- 1 (15 ounce) can tomato sauce
- 2 tablespoons granulated sugar or to taste (see notes)
- 1 1/2 teaspoons dried basil
- 1 teaspoon Italian seasoning
- 1 teaspoon fennel seeds
For the cheese filling:
- 15 ounces ricotta cheese
- 1 egg
- 2 teaspoons dried parsley
- 1/2 teaspoon salt
- 1 pound mozzarella cheese shredded
- 1 cup Parmesan cheese grated
- Preheat oven to 375 degrees.
To make the noodles:
- In a large stock pot, bring 4 quarts water and 1 tablespoon salt to boil. Add noodles and cook until just al dente, about 10 minutes. Drain well and rinse with cold water to prevent sticking.
To make the sauce:
- Meanwhile, in a large saucepan or Dutch oven over medium-high heat, heat olive oil until shimmering. Add mushrooms, onions, and ½ teaspoon salt and cook until the mushrooms have released most of their liquid, about 10 minutes. Stir in garlic until fragrant, about 30 seconds.
- Stir in spinach, crushed tomatoes, tomato sauce, sugar, basil, Italian seasoning, and fennel seeds. Simmer uncovered for 15 minutes, stirring occasionally. Season to taste with salt and pepper (I like 1 ½ teaspoons salt and ½ teaspoon pepper). You should have about 2 quarts sauce.
To make the cheese filling:
- Meanwhile, in a large bowl, combine ricotta cheese with egg, parsley, and salt. Chill until the sauce is finished.
To assemble the lasagna:
- In the bottom of a 9-inch x 13-inch baking dish, spread 2 cups sauce. Arrange a single layer of uncooked noodles over the meat sauce (I do 3 full-size noodles lengthwise and then a partial noodle crosswise). Spread with a heaping 2/3 cup of the ricotta mixture. Top with about 1 ½ cups (5 ounces) of mozzarella. Sprinkle with ⅓ cup Parmesan cheese.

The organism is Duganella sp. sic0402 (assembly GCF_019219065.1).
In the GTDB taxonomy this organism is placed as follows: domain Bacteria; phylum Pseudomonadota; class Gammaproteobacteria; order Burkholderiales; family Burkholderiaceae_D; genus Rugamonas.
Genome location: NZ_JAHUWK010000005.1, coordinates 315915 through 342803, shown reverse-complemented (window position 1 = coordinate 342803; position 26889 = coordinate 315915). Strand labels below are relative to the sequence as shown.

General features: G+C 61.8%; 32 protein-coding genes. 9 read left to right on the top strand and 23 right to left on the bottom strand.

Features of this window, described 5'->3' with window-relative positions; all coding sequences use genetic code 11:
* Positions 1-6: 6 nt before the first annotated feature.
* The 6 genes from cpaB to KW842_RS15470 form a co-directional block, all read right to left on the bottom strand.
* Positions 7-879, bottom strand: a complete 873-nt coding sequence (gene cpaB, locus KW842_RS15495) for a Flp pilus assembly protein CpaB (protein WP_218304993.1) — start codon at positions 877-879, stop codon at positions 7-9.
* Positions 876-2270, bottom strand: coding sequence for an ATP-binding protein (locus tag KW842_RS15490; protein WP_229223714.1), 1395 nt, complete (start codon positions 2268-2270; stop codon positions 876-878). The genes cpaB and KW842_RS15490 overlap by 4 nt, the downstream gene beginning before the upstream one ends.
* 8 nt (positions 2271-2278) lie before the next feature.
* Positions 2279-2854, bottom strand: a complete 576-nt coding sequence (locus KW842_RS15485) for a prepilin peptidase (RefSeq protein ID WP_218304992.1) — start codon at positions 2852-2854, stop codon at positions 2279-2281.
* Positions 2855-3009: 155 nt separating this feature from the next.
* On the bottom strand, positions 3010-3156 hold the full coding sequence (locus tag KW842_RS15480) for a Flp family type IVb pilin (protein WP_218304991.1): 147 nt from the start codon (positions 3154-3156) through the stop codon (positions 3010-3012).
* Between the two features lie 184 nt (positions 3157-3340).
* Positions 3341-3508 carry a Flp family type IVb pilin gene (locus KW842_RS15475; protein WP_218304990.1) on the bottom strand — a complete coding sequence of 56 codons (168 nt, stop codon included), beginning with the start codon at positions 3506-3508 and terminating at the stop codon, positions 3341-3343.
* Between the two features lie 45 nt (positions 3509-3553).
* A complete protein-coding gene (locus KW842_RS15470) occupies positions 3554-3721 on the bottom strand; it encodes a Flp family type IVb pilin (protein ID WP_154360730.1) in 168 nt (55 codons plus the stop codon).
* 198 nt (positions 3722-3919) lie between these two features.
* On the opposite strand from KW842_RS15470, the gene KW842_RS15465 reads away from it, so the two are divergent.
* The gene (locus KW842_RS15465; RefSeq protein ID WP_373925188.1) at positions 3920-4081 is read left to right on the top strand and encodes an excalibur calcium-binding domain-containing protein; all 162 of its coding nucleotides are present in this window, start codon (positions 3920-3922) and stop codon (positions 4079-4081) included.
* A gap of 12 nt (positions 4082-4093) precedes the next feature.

- Spoon 2 cups sauce over the cheese. Make another layer of noodles, ricotta mixture (heaping 2/3 cup), mozzarella (1 ½ cups) and Parmesan (⅓ cup). Repeat layers 1 more time, for a total of 3 layers.
- Spray a large piece of foil with nonstick spray and cover baking dish. Bake 15 minutes. Remove foil and bake an additional 25 minutes, or until hot and bubbly. Cool at least 10 minutes before serving.
Meggan Hill is a classically-trained chef and professional writer. Her meticulously-tested recipes and detailed tutorials bring confidence and success to home cooks everywhere. Meggan has been featured on NPR, HuffPost, FoxNews, LA Times, and more.
Hello – I subscribe to several recipe blogs, but yours is one I always look forward to receiving and reading. Your instructions are so detailed and easy to understand and follow, I truly appreciate that. This vegetable lasagna looks delicious and I can’t wait to make it. Thank you. :o)
Hi Jojo, thank you SO MUCH. That’s really nice and I appreciate it. I do try really hard so it’s nice when somebody notices. :) These aren’t just random recipes thrown on a website, ha ha! I hope you love the vegetable lasagna. I was so excited about it when I made. The eggplant parmesan is great too if you feel like putting in the effort! Take care. -Meggan
I made this recipe the next day when family came everybody love it so much there was nothing left I did make a salad with lasagna Thank you so much for the recipe I gave them the recipe David
Do you really STILL precook noodles???: When the partially cooked noodles came on the market, some of us quit cooking the regular noodles at all, then. Maybe a bit more moisture in the sauce and they come out fine. No more cooking noodles!
Hi Lisa, I actually don’t care for the partially-cooked noodles. The way they shred on a fork is so disgusting to me, ha ha! I have an “overnight lasagna” recipe where you put the noodles in hard, uncooked (the regular ones, not the pre-boiled ones) and they soften overnight in the refrigerator. It’s the best of both worlds to me. I don’t have to eat the pre-boiled noodles that I don’t like, and I don’t have to boil the lasagna noodles either. In this recipe, I do boil the noodles but I have to make the sauce anyway so, it’s not a huge problem to boil some water. I appreciate the feedback! -Meggan